George Boole (1815–64) was born in England. He had no formal education beyond the primary grades and taught himself Latin, Greek, French, mathematics, and no doubt much else besides. He began working as a schoolteacher at the age of 16 and started his own school a few years later. He was a schoolmaster until 1849, when he became the first professor of mathematics at the new Queen’s University in Cork, Ireland. People no longer have careers like that, and not only because they lack Boole’s amazing power of mind. He died young, the story being that he walked to work in the rain and took sick after which his wife, an adherent of the theory that like cures like, kept pouring more water on him, which made him worse and worse until he succumbed.
His early mathematical work was in differential equations, on which he wrote a book. It and another on finite differences were popular textbooks. In 1847 there appeared his 86-page pamphlet, The Mathematical Analysis of Logic, a precursor to his 1854 The Laws of Thought.
The laws of thought were, essentially, Boolean algebra. Boole had the revolutionary idea of making logic algebraic, something that had never occurred to Aristotle. If x stands for “soft and squishy” then xx is “soft and squishy and soft and squishy”, so xx = x. It follows, by algebra, that x(1 ‒ x) = 0. That is, there is nothing that is soft and squishy and not soft and squishy: algebra has given us the law of the excluded middle.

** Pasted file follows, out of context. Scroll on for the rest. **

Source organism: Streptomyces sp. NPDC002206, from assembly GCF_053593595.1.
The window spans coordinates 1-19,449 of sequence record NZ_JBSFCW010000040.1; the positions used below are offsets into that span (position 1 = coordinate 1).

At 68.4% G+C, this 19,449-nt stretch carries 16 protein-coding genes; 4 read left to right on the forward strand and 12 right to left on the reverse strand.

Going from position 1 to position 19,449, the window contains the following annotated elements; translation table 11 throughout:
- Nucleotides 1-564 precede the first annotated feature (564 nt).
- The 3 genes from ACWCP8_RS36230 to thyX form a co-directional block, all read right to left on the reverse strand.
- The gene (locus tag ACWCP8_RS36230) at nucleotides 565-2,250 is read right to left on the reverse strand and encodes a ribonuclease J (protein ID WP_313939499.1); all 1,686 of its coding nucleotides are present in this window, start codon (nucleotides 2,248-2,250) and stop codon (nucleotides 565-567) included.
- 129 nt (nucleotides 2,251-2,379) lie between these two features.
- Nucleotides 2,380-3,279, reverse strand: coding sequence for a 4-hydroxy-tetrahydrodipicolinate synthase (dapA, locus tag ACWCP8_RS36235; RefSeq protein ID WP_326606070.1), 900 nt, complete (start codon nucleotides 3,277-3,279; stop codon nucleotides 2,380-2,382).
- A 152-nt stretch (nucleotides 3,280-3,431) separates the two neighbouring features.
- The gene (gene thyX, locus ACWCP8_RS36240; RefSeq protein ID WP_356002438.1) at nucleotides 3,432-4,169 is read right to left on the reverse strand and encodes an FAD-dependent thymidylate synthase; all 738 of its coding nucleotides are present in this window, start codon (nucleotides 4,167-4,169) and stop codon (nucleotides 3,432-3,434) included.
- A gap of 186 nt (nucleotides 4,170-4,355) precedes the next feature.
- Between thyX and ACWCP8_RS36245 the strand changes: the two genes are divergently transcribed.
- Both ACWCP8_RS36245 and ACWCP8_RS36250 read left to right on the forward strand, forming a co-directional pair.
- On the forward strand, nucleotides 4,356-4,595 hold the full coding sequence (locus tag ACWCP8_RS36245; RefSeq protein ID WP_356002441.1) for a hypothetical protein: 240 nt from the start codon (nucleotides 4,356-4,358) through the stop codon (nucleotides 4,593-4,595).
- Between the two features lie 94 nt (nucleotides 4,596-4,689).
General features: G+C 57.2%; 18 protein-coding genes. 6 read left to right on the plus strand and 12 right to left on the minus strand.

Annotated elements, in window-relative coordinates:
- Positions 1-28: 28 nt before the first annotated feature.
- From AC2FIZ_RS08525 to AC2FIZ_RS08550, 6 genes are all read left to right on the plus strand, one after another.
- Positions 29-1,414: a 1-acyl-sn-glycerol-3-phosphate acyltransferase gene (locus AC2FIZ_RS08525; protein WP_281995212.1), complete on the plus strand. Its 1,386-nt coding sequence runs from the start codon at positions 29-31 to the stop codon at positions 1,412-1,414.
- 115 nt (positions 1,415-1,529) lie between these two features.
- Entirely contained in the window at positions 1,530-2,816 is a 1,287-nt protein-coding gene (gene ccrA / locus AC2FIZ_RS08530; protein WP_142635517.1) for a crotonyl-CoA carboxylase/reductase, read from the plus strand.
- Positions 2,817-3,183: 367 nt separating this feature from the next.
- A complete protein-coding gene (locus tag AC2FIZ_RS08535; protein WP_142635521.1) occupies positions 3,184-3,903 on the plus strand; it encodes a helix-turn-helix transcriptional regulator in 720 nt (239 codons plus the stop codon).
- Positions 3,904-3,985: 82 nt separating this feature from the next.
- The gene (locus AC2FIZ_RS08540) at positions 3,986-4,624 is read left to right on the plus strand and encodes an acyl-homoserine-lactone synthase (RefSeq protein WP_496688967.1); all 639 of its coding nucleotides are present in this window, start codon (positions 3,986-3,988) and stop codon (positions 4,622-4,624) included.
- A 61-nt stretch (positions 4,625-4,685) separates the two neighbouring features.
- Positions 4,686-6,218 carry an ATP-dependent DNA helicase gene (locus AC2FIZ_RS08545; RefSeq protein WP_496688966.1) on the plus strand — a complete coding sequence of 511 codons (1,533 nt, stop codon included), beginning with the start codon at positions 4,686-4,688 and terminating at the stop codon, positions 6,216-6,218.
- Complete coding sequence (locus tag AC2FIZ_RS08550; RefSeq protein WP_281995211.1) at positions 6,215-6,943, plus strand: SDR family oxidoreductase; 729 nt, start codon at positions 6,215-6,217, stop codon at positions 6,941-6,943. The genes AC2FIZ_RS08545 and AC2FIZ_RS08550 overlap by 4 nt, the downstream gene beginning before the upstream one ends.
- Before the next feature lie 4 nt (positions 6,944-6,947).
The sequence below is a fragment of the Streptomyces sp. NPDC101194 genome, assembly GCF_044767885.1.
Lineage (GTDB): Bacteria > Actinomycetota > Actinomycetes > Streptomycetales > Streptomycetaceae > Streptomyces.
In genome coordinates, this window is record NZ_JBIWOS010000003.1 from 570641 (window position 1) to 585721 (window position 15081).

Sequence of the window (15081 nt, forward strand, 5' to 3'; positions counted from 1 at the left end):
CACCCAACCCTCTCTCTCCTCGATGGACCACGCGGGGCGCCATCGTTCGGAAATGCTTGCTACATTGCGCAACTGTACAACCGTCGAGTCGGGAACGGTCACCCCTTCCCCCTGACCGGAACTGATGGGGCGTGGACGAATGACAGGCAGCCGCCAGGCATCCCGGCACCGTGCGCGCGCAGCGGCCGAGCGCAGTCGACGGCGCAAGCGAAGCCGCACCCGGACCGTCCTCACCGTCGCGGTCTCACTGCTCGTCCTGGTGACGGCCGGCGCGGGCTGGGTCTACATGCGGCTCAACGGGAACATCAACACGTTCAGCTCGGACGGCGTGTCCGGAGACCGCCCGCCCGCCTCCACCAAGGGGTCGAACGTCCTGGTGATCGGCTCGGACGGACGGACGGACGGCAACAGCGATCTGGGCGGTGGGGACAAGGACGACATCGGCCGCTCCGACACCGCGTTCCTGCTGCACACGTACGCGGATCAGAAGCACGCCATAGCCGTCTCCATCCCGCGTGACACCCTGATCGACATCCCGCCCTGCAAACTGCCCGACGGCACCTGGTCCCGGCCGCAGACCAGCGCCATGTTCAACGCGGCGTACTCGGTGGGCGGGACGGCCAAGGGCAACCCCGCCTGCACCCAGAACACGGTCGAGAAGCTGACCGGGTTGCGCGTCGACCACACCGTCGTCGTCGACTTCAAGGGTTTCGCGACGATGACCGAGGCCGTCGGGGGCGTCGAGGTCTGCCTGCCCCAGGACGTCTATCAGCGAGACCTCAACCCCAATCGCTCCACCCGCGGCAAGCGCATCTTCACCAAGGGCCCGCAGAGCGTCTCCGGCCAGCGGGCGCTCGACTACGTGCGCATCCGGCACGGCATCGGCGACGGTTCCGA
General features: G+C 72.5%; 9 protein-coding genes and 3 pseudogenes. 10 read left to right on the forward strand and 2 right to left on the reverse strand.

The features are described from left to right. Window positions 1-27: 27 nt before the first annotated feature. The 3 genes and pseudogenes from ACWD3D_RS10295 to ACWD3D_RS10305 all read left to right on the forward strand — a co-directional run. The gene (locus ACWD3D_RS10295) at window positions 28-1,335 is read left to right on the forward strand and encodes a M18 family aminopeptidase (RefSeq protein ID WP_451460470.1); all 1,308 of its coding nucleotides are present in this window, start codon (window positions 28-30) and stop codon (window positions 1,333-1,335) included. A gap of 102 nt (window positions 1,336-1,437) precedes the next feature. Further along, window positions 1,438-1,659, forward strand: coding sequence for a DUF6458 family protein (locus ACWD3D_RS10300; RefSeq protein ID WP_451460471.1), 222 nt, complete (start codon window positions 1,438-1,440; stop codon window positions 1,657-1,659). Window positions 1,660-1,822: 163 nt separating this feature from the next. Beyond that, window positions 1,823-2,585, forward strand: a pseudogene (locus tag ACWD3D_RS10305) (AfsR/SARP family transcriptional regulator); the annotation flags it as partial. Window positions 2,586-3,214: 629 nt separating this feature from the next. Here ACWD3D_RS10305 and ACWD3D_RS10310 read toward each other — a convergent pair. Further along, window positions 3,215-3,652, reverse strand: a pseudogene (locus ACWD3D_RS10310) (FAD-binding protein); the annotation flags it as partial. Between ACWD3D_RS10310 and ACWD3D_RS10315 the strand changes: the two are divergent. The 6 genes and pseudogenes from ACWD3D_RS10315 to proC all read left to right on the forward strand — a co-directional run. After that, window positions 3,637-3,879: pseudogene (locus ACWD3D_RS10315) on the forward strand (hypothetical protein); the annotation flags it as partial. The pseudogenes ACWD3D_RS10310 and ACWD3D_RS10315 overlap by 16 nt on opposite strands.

Boole’s system was not quite today’s Boolean algebra. His “x + y” was the union of x and y only if they were disjoint. Later writers put it into the shape now has.
The more than 400 pages of the book give considerable elaboration of the system. For example, from
(0/0)wr + w(1 ‒ r) + (0/0)(1 ‒ w)r + (0/0)(1 ‒ w)(1 ‒ r) = w(1 ‒ r) + (0/0)wr + (0/0)(1 ‒ w)
we conclude that “Things productive of pleasure are, all wealth not preventative of pain, an indefinite amount of wealth that is preventative of pain, and an indefinite amount of what is not wealth.”
There are also several chapters on probability.
I think that no one who is not a devotee of mathematical logic, its history, and nineteenth-century writing would read the book for its content. Mathematics moves on. However, it is good to see the start of an idea entirely new, and to read some of Boole’s serious and mellifluous prose (“If science and true art shun defect and extravagance alike, much more does virtue pursue the undeviating line of moderation” — we’ve lost the ability to write like that). I’m glad to have the book.
Woody Dudley retired from teaching in 2004 and therefore has no need to use logic.